A Cessna 310 will soon “fly” over the new aviation-themed park at Greenville Downtown Airport (GMU) in South Carolina.
“About two weeks ago, I got an email about a static display plane that was being auctioned off by The State of Georgia,” said Joe Frasher, airport director. “The bidding was ending within 48 hours and the winner was supposed to pick it up within 5 days. After a few phone calls, we decided to go for it…up to $2,500 that is.. since we knew that we would also need to pay to relocate it here and very skilled workers with special tools, a crane and large truck would be needed. We ended up getting it for just under $2,200, which was a deal. Planes like these can cost upwards of $40,000 and modifying one into a display plane is costly. This plane was meant to be here in the new park — the deal just landed into our laps and the whole thing arrived here without any turbulence.”
“We wanted it taken apart and shipped very carefully as to enable us to rebuild it,” he said. “We reached out to our aviation contacts in Georgia and one said that they were very happy with a company who had moved two planes for them. So we reached out to them and they were incredible! As you can see by the photos, it was no easy task!”
“This was a great experience for our small company and we greatly appreciated being involved. Everything went very smoothly. It was cool to see Southway’s crane carefully lay it on our trailer, like it was coming in for a perfect three point landing,” stated Dan D. Williams of Lakefront Enterprises, the company who was hired to move the plane. “I am glad that she has a new home and will get to ‘fly’ again sometime soon.”
The plane, believed to be built in 1962, arrived in Greenville after a road trip from Cochran, Georgia, which is about 2 hours South of Atlanta.
“The plane was on display at Middle Georgia State College’s Cochran Campus,” Frasher noted. “The school recently changed its colors and they decided to repaint one static aircraft display that they had and to sell another one, luckily for GMU.”
Now in pieces, the plane is located in a Greenville Jet Center aircraft hangar at GMU. Soon volunteers from USAeroTech, a local aircraft maintenance training school, will help put it all back together, according to Frasher.
“This is a really neat project that we love to be involved in, because it can help us teach our students hands on working knowledge of how aircraft are constructed, and it also benefits our community,” said Mark D. Spang, a partner with USAeroTech.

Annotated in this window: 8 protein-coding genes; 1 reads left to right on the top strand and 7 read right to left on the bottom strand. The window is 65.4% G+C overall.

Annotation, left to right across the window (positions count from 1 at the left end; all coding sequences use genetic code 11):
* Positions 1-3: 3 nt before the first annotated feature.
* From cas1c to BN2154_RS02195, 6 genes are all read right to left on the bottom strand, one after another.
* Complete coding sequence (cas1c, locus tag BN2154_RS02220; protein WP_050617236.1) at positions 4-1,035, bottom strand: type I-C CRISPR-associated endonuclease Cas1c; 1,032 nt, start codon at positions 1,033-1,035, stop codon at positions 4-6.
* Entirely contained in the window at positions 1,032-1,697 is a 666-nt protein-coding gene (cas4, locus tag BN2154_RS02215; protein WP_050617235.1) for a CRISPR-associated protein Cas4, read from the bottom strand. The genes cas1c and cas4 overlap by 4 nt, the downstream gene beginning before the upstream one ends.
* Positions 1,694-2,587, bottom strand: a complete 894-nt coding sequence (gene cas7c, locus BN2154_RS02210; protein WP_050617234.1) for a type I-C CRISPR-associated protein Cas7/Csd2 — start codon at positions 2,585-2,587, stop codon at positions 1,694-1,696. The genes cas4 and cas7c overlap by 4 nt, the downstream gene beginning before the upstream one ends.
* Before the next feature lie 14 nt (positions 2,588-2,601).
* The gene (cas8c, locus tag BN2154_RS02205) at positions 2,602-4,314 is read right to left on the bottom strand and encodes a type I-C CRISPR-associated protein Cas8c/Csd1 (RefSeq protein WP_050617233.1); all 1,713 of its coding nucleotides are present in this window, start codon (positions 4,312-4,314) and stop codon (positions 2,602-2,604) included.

“The park project was conceived to fill a need since over 10,000 school children a year used to visit our area’s local commercial airport, GSP, before 9/11,” said GMU’s Lara Kaufmann. “They can no longer do that due to security changes. GMU receives many inquiries from large groups that would like to come out to the airport for a tour, but we were not always able to accommodate many of them since our facility would not accommodate 80-100 children. This is the number that we are told that the school system needs to justify bus usage for a field trip. Our region is attracting many aviation companies and they are having a hard time finding skilled workers. We believe that exposure to aviation may inspire some kids to enter engineering, air traffic control, aircraft maintenance, or to become a pilot or CNC Machinist. All of these are high paying jobs that are or will be needed to be filled locally.”
The free, open to the public, aviation-themed park currently includes an educational amphitheater, paved exercise “Perimeter Taxiway” and walking “Runways” as well as aviation themed playground equipment for children 2–5 years old, a swing set and an airplane “Climber.”
“Many local individuals and companies have donated to the park project and we have held several fundraisers,” stated Frasher. “We are now applying for grants, planning more fundraisers and seeking financial help to add aviation themed playground equipment for school aged children 5-12 years old, for the design and installation of educational signage and for a picnic pavilion, which will most likely resemble an aircraft hangar. If we find a naming rights sponsor, then the park could be completed this year!”